For a long time, there hasn’t been any debate about an employer’s right to use temporary suspension without pay as a disciplinary measure. There have been many decisions dealing with administrative suspension, however. The question continues to be relevant: can an employer who, to protect his business’s interests, administratively suspends an employee accused of a crime until there is a verdict, avoid the obligation to pay the employee’s salary if the employee remains available for work that he or she is denied the opportunity to perform? What if the employee is accused of crimes involving actions taken in the performance of his or her duties?
In a recent decision, the Quebec Court of Appeal determined that the administrative suspension without pay of a police officer accused of a criminal offence committed in the performance of his duties had to be changed to a suspension with pay.1
Context and decisions at trial
The plaintiff was a patrol officer for the Lévis police department. Quebec’s provincial police force investigated him in 2009 further to a report he handed in concerning a police action. The investigation led to his being charged with obstruction of justice and falsification and use of falsified documents. To preserve the public trust, the complainant was suspended by the employer until a final judgment was reached on the criminal charges.
The police union filed a grievance that did not contest the legitimacy of the suspension, only the decision to suspend the complainant without pay. In a first decision, the arbitrator allowed the grievance, maintaining that she was not in the presence of exceptional circumstances that might preclude the application of the conditions set forth by the Supreme Court of Canada in Cabiakman v Industrielle Alliance Life Insurance Co.2 (Cabiakman). The Superior Court judge overturned the arbitrator’s decision on the grounds that the employer was permitted by clause 8.03 (C) of the collective agreement to suspend an employee with or without pay during criminal proceedings. In his view, this was a reason to set aside Cabiakman.
The decision of the Court of Appeal
The Court of Appeal first determined that the arbitrator had grounds to examine the matter in light of Cabiakman, which establishes that suspensions are imposed, in principle, with pay, except in exceptional circumstances. In the case at issue, the duration of the suspension (20 months) was too long to be without pay. It was the Court of Appeal’s view that the fact the collective agreement stated that the employer had the power to administratively suspend an employee without pay without specifying the conditions under which that power could be exercised did not mean the employer had an absolute right to suspend an employee without pay and set aside the principles outlined by the Supreme Court.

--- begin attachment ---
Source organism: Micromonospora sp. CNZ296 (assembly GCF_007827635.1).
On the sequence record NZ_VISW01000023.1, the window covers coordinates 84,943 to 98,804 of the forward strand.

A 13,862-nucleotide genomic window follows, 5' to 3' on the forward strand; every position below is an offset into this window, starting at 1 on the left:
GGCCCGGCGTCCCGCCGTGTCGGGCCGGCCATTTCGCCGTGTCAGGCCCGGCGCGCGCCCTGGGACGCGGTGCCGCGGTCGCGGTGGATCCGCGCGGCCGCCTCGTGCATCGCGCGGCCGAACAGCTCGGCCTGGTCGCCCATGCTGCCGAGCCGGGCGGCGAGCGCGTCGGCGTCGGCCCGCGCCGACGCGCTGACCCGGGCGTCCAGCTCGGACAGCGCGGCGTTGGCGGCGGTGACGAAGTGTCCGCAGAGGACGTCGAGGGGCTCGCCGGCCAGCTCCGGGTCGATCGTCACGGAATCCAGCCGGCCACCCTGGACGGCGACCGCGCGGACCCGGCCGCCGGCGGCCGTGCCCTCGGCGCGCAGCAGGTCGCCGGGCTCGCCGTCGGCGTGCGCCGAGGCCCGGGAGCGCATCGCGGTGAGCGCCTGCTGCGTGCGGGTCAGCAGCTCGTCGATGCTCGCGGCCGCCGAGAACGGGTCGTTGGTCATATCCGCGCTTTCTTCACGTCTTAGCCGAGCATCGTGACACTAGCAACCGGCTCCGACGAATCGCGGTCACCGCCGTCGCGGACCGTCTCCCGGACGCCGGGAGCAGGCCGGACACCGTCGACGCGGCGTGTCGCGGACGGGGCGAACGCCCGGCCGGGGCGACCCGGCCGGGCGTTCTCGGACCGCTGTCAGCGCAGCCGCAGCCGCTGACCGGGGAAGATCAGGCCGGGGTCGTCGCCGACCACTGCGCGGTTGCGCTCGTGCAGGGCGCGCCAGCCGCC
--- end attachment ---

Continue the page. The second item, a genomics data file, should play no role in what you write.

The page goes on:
Consequently, the arbitrator’s finding—that the interruption in the performance of work without pay must be relatively short and the administrative suspension must, in principle, be imposed with pay, barring exceptional circumstances—fell within a range of reasonable outcomes. The Superior Court judge was therefore not justified in intervening.
The power to suspend an employee does not, necessarily and in all cases, give rise to the right to suspend the employee’s pay. Quite the opposite: it appears that since administrative suspension is a preventive measure, it may not always give rise to the suspension of pay until completion of the required investigation or the handing down of the expected decision. It is also important to distinguish between suspension without pay during a short internal investigation leading to possible dismissal (retroactive to the date of the suspension) and the (often much longer) suspension that takes place when criminal charges have been laid. In the second case, pay can be withheld only in the following situations:
When the contract of employment or collective agreement provides that administrative suspension will be without pay in the event of criminal charges. However, it will now be necessary to review the wording of the provision and take into account the duration of the suspension.
When the employee is released under very strict conditions that prevents him or her from fulfilling his or her duties and/or going to the workplace.
Where neither of the above two situations exists, if the employer, employee involved and union agree that the suspension will nonetheless be without pay.
However, the Court of Appeal left the question pending as to whether the employee, based on the nature of the charges, could be assigned to administrative duties. The employer argued that a police officer’s work was in essence administrative and the nature of the charge (falsification of a report) precluded the officer from being assigned to other duties. The Court of Appeal was of the opinion that sufficient evidence had not been presented in this regard. Consequently, the question remains: when an employer cannot assign an employee to other duties, is it relieved of the obligation to pay the employee during a suspension?